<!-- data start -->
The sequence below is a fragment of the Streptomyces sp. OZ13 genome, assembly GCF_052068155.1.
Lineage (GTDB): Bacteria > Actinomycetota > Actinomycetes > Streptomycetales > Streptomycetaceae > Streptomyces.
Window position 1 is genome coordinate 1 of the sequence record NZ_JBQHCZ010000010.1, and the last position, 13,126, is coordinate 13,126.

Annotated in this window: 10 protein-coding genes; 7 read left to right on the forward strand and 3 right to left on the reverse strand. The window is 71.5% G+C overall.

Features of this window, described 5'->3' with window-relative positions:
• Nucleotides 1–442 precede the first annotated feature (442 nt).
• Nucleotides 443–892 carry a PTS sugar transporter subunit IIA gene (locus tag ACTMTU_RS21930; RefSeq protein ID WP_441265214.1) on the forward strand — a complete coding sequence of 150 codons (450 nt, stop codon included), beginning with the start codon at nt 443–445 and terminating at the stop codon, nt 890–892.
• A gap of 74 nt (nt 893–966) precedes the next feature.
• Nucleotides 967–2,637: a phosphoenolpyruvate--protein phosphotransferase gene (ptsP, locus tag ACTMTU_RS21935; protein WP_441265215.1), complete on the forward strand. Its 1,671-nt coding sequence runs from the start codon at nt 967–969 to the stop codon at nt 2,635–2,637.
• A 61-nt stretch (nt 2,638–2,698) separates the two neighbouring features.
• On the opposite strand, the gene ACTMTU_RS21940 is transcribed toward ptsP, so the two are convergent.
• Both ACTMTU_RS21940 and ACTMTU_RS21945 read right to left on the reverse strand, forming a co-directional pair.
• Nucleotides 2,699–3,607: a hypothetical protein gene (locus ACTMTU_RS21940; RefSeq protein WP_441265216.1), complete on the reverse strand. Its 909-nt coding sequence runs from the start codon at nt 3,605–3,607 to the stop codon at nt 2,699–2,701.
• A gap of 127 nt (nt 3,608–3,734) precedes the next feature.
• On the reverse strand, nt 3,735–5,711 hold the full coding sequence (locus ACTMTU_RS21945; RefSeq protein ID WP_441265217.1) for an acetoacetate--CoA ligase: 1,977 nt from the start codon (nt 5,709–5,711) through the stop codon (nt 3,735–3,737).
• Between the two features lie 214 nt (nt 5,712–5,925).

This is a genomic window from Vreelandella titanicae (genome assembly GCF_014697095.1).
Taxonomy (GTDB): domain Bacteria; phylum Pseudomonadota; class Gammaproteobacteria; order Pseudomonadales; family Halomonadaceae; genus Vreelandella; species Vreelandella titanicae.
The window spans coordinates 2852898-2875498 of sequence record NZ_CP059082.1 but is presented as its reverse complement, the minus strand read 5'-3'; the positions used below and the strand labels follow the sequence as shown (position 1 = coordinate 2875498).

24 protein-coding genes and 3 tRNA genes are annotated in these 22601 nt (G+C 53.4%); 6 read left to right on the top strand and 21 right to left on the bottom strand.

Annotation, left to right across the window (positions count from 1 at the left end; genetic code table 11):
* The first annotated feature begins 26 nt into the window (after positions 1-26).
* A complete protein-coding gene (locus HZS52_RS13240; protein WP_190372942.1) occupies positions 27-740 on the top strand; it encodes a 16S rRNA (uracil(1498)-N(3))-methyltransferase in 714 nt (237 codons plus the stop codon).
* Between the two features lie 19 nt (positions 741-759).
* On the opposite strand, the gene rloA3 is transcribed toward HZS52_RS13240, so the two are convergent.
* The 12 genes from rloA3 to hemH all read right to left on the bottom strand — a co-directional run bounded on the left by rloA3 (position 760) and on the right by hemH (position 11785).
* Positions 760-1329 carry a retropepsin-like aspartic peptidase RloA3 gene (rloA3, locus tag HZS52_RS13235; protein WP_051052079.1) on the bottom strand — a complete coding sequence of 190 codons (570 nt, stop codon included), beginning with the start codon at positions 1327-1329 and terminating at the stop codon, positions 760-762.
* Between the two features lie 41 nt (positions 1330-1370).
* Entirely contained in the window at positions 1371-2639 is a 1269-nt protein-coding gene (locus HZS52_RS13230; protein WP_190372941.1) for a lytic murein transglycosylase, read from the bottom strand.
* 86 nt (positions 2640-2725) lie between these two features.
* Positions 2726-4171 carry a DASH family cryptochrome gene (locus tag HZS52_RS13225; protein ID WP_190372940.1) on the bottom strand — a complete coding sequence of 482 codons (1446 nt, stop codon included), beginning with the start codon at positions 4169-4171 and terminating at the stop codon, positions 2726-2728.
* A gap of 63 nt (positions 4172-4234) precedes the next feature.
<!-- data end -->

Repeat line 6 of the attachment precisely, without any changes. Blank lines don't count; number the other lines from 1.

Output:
• Nucleotides 1–442 precede the first annotated feature (442 nt).